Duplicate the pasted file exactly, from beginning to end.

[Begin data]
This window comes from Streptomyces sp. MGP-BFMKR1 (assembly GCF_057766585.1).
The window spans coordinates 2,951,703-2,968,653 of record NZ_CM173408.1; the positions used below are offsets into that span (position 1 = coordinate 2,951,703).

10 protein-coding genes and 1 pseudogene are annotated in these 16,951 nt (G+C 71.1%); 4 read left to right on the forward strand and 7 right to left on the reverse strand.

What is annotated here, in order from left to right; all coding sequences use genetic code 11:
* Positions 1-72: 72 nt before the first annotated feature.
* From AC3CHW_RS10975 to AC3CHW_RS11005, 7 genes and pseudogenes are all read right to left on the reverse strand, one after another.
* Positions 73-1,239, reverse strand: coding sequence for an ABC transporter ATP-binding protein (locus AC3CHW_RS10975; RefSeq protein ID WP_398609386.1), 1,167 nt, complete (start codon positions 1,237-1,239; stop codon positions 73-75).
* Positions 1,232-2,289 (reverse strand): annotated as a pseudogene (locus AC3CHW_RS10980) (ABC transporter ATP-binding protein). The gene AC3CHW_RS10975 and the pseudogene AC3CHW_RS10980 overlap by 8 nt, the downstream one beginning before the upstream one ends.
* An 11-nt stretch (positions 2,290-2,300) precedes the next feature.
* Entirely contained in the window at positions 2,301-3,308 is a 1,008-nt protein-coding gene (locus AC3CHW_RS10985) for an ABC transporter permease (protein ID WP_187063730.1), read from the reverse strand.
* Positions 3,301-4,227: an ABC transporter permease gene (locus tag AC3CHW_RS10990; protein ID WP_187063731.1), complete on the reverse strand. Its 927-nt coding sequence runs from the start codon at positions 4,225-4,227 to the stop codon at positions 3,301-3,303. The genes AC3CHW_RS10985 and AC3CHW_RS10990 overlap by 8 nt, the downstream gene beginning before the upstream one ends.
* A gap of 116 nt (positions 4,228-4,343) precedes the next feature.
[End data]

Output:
This window comes from Streptomyces sp. MGP-BFMKR1 (assembly GCF_057766585.1).
The window spans coordinates 2,951,703-2,968,653 of record NZ_CM173408.1; the positions used below are offsets into that span (position 1 = coordinate 2,951,703).

10 protein-coding genes and 1 pseudogene are annotated in these 16,951 nt (G+C 71.1%); 4 read left to right on the forward strand and 7 right to left on the reverse strand.

What is annotated here, in order from left to right; all coding sequences use genetic code 11:
* Positions 1-72: 72 nt before the first annotated feature.
* From AC3CHW_RS10975 to AC3CHW_RS11005, 7 genes and pseudogenes are all read right to left on the reverse strand, one after another.
* Positions 73-1,239, reverse strand: coding sequence for an ABC transporter ATP-binding protein (locus AC3CHW_RS10975; RefSeq protein ID WP_398609386.1), 1,167 nt, complete (start codon positions 1,237-1,239; stop codon positions 73-75).
* Positions 1,232-2,289 (reverse strand): annotated as a pseudogene (locus AC3CHW_RS10980) (ABC transporter ATP-binding protein). The gene AC3CHW_RS10975 and the pseudogene AC3CHW_RS10980 overlap by 8 nt, the downstream one beginning before the upstream one ends.
* An 11-nt stretch (positions 2,290-2,300) precedes the next feature.
* Entirely contained in the window at positions 2,301-3,308 is a 1,008-nt protein-coding gene (locus AC3CHW_RS10985) for an ABC transporter permease (protein ID WP_187063730.1), read from the reverse strand.
* Positions 3,301-4,227: an ABC transporter permease gene (locus tag AC3CHW_RS10990; protein ID WP_187063731.1), complete on the reverse strand. Its 927-nt coding sequence runs from the start codon at positions 4,225-4,227 to the stop codon at positions 3,301-3,303. The genes AC3CHW_RS10985 and AC3CHW_RS10990 overlap by 8 nt, the downstream gene beginning before the upstream one ends.
* A gap of 116 nt (positions 4,228-4,343) precedes the next feature.